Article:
Wisdom. I’ve been interacting with women in their 20s lately and remembering how I thought about people my age (47) when I was in my mid-twenties. I always thought they were so OLD and different from me. TBH, I don’t feel 47, more like 30, and I wouldn’t trade places with a millennial for any reason. I’m embracing my experiences, the lessons I’ve learned and my life so far.

I’m happy to be of an age where I can “let my freak flag fly,” to know that looks aren’t everything- though I do spend a ridiculous amount of money to keep my hair some shade of platinum- and where I can be that weirdo in my apartment building who flies their RC helicopter in the foyer.

Wisdom is your strength and IMO it’s worth way more than youth.
posted by bendy at 9:40 PM on October 30, 2017 [10 favorites]

I read a profile of the guy who started Patagonia. He claimed the secret of happy aging was to be the oldest person in the room. I think there's some truth to that. I'm in my 60s now and I find that I often have a better time in a room of younger people than in a room with people who are all my age or older. Because if it's all people my age or older we often talk about getting older. And honestly, that's fine sometimes but it's more fun to meet younger people and see what they are up too, IMHO.
posted by Bella Donna at 10:22 PM on October 30, 2017 [7 favorites]

1. When you were growing up did you have good role models for aging? Did your parents and grandparents age gracefully and beautifully? If yes, embrace those role models. If no, find new role models for aging. Examine your role models...interview them... write down how they accomplish good aging.

2. Have women friends of all ages. I'm a mid-fifties woman. My women friends in their 30s and 40s challenge me to be more active, and to try on the attitudes of younger people. My women friends in their 80s give me a role model.
posted by valannc at 10:26 PM on October 30, 2017 [3 favorites]

how do I stay mentally... agile, free, and open-minded

This blog post summarizing an interview with a geriatrician mentions several things that seem right to me: be a lifelong learner; prefer things that are hard; get out of your comfort zone; and be social. I'd add that occasionally adopting hobbies/interests associated with youth culture has the benefit not of making you seem young or cool but rather of supplying a steady stream of 'folk'/fan culture to appreciate and participate in as the target generation ages--i.e. it checks like 2-3 boxes off the list of recommended things to do. Oh, and one awesome thing about getting older is developing really long commitments to random stuff. Spending several years working up a deep interest in something almost no one cares about isn't really that hard, but it's a treat that older folks can enjoy many times. It feels like owning your own island and being able to retreat there whenever you like.
posted by Wobbuffet at 10:39 PM on October 30, 2017 [12 favorites]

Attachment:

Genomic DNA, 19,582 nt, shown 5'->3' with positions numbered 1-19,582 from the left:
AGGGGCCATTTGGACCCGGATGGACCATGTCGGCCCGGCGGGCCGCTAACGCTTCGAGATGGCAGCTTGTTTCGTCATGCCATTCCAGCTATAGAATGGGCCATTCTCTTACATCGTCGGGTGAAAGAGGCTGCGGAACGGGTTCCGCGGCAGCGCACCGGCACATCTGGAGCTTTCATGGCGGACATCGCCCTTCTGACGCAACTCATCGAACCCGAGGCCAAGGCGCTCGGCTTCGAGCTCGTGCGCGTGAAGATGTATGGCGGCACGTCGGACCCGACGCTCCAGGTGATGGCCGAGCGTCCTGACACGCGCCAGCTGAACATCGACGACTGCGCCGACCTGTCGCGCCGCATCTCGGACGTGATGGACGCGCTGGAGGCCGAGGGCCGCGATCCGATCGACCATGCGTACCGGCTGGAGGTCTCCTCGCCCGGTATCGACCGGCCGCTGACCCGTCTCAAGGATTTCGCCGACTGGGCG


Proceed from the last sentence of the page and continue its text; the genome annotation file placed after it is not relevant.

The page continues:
You don't say how old you are, but I think the feelings you're having are really common. As I've gotten older it's seemed like more of a gift that I'm aging. In the last couple years, friends and acquaintances my age (mid- to late-30s) have had: leukemia, heart attacks, bowel cancer, brain tumors, and MS; plus, divorces, the death of parents, and even the death of children. It might sound cheesy but it really does make me grateful for the things I have and less worried about the things I don't (e.g., the wrinkle-free skin of my late teens). Admittedly, I was never someone who was very on-trend with appearance, but these days I'd much rather focus on enjoying the happiness and satisfaction I have in life than worrying about if someone cares what I look like. I'd even go so far as to add that the signs of aging are like little rewards for me--I remember exactly when my husband found one of my first grey hairs, and how much we have continued to grow and love and accomplish since then. I guess you can say that as you get older, you might get more comfortable in your own skin, even with its bumps and scars and dry patches. You might therefore be more confident, which goes a long way in your mental and physical presentation.

I'd also add that there's a funny point in life for women (early-mid 30s) when the biological clock does or doesn't start ticking. It's different for different people but the annoying thing (for me anyway) was that everyone in the world feels entitled to ask you about your plans for family and comment on your age and assessing whether you're making appropriate decisions re your career, contraception, etc. While there is some truth to this (drop-offs in fertility at certain ages), it is a really crummy reminder of how society perceives and values women as vessels for reproduction, and devalues them when their potential for this decreases. (I'm a midwife and deeply respectful of pregnancy, motherhood, and childrearing, but also don't think anyone should have the right to nose in anyone else's private business!)